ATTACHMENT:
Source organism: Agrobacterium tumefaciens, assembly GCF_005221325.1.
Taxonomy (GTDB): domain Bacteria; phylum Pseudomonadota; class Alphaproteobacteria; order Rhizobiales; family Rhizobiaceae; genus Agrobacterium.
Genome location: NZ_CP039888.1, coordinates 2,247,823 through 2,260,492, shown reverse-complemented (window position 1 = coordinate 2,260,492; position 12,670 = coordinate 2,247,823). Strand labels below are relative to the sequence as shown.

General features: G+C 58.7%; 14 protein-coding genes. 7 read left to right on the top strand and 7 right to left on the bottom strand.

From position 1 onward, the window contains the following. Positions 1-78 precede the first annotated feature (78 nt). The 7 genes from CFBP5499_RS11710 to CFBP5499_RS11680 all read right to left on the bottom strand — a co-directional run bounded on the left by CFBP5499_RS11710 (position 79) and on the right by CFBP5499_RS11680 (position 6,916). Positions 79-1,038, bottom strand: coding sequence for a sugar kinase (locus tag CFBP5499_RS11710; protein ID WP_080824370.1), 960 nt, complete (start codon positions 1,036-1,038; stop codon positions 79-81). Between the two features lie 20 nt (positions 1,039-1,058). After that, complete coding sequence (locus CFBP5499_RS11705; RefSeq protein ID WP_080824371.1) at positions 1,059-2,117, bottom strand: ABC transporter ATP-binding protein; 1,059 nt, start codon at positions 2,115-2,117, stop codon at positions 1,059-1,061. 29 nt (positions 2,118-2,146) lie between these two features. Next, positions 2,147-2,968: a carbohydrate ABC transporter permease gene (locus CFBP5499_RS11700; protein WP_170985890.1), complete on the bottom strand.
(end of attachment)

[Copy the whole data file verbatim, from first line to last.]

Source organism: Agrobacterium tumefaciens, assembly GCF_005221325.1.
Taxonomy (GTDB): domain Bacteria; phylum Pseudomonadota; class Alphaproteobacteria; order Rhizobiales; family Rhizobiaceae; genus Agrobacterium.
Genome location: NZ_CP039888.1, coordinates 2,247,823 through 2,260,492, shown reverse-complemented (window position 1 = coordinate 2,260,492; position 12,670 = coordinate 2,247,823). Strand labels below are relative to the sequence as shown.

General features: G+C 58.7%; 14 protein-coding genes. 7 read left to right on the top strand and 7 right to left on the bottom strand.

From position 1 onward, the window contains the following. Positions 1-78 precede the first annotated feature (78 nt). The 7 genes from CFBP5499_RS11710 to CFBP5499_RS11680 all read right to left on the bottom strand — a co-directional run bounded on the left by CFBP5499_RS11710 (position 79) and on the right by CFBP5499_RS11680 (position 6,916). Positions 79-1,038, bottom strand: coding sequence for a sugar kinase (locus tag CFBP5499_RS11710; protein ID WP_080824370.1), 960 nt, complete (start codon positions 1,036-1,038; stop codon positions 79-81). Between the two features lie 20 nt (positions 1,039-1,058). After that, complete coding sequence (locus CFBP5499_RS11705; RefSeq protein ID WP_080824371.1) at positions 1,059-2,117, bottom strand: ABC transporter ATP-binding protein; 1,059 nt, start codon at positions 2,115-2,117, stop codon at positions 1,059-1,061. 29 nt (positions 2,118-2,146) lie between these two features. Next, positions 2,147-2,968: a carbohydrate ABC transporter permease gene (locus CFBP5499_RS11700; protein WP_170985890.1), complete on the bottom strand.